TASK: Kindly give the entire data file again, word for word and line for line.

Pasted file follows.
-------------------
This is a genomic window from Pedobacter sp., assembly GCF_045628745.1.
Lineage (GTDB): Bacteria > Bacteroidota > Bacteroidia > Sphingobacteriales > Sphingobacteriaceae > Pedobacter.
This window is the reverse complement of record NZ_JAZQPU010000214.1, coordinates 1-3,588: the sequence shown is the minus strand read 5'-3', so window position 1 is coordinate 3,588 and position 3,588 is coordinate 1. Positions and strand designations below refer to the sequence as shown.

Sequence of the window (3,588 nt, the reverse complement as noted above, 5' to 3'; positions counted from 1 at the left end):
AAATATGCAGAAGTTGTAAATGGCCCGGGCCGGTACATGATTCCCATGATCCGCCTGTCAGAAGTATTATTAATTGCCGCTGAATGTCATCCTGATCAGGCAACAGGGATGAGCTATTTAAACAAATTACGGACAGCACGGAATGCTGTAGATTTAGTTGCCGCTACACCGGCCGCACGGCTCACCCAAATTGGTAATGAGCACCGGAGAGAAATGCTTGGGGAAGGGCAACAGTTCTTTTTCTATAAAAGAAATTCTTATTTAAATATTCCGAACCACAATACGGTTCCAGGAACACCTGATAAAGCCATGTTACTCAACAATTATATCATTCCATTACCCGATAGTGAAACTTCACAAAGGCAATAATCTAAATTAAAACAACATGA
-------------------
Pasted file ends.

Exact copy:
This is a genomic window from Pedobacter sp., assembly GCF_045628745.1.
Lineage (GTDB): Bacteria > Bacteroidota > Bacteroidia > Sphingobacteriales > Sphingobacteriaceae > Pedobacter.
This window is the reverse complement of record NZ_JAZQPU010000214.1, coordinates 1-3,588: the sequence shown is the minus strand read 5'-3', so window position 1 is coordinate 3,588 and position 3,588 is coordinate 1. Positions and strand designations below refer to the sequence as shown.

Sequence of the window (3,588 nt, the reverse complement as noted above, 5' to 3'; positions counted from 1 at the left end):
AAATATGCAGAAGTTGTAAATGGCCCGGGCCGGTACATGATTCCCATGATCCGCCTGTCAGAAGTATTATTAATTGCCGCTGAATGTCATCCTGATCAGGCAACAGGGATGAGCTATTTAAACAAATTACGGACAGCACGGAATGCTGTAGATTTAGTTGCCGCTACACCGGCCGCACGGCTCACCCAAATTGGTAATGAGCACCGGAGAGAAATGCTTGGGGAAGGGCAACAGTTCTTTTTCTATAAAAGAAATTCTTATTTAAATATTCCGAACCACAATACGGTTCCAGGAACACCTGATAAAGCCATGTTACTCAACAATTATATCATTCCATTACCCGATAGTGAAACTTCACAAAGGCAATAATCTAAATTAAAACAACATGA